The Sound of Guqin Chen Leiji
- 1Dialogue of Fisherman and Woodsman11:28
- 2Memories of an Old Friend09:55
- 3Wild Geese on the Sandbank06:50
- 4Soaring Dragons05:34
- 5Flowing Water07:25
- 6Plum Blossom Melody08:52
- 7Boatmen's Chant08:15
Info for The Sound of Guqin
Chen Leiji studied guqin at the Shanghai Conservatory of Music and was the first student of the guqin master Gong Yi. The seven-stringed fingerboard zither is an instrument of Chinese classical music that is essentially played as a solo instrument. The art of Guqin music is a UNESCO cultural heritage and has existed for more than 3,000 years. The original repertoire included several thousand compositions, of which a few hundred are still preserved today and are played and performed regularly. Leiji travels the world as a solo guqin player and was chosen in 2008 to play the most famous guqin piece - "Lost Sound of Antiquity" - at the opening ceremony of the Olympic Games in Beijing.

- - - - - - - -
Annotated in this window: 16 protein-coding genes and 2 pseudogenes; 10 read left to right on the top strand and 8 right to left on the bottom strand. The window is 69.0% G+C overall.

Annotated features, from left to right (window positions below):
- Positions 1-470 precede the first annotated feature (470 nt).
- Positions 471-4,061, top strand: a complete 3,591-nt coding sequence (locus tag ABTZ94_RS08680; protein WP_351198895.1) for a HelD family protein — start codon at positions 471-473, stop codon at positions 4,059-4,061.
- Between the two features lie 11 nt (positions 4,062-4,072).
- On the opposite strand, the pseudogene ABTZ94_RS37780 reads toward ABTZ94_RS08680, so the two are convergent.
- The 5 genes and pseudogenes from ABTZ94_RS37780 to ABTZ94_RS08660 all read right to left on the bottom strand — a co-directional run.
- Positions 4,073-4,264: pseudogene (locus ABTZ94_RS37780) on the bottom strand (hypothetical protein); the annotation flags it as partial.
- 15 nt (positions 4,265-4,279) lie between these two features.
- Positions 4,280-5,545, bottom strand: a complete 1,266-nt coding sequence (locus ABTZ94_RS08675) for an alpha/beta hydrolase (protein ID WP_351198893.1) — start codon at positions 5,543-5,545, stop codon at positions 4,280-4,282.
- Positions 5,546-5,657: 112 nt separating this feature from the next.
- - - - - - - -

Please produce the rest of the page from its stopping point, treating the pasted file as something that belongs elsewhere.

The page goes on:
Chen Leiji, guqin
began studying guqin at the age of nine. He is the first guqin graduate of the Shanghai Conservatory of Music, and the first student of guqin master Gong Yi. Chen Leiji also holds a graduate diploma in Orchestral Conducting from the Rheims Conservatory. His in-depth study of Chinese and Western musical traditions places him at a virtual point of confluence to establish a unity in the world even as we grow profoundly conscious of the treasures of its diversity. Chen has also contributed to creating several contemporary works, including Liu Yuan’s Youlan with the Beijing Symphony Orchestra, and Luo Zhongrong’s Concerto for Guqin and Concerto for an Instrument of Silence with the Amsterdam Nieuw Ensemble.
Since his return to China, Chen has been teaching orchestral conducting at the Chinese Conservatory of Music and touring the world as a guqin soloist. He was chosen to play The Lost Sound of Antiquity, thought to be the most famous guqin piece, at the opening ceremony of the 2008 Beijing Olympic Games.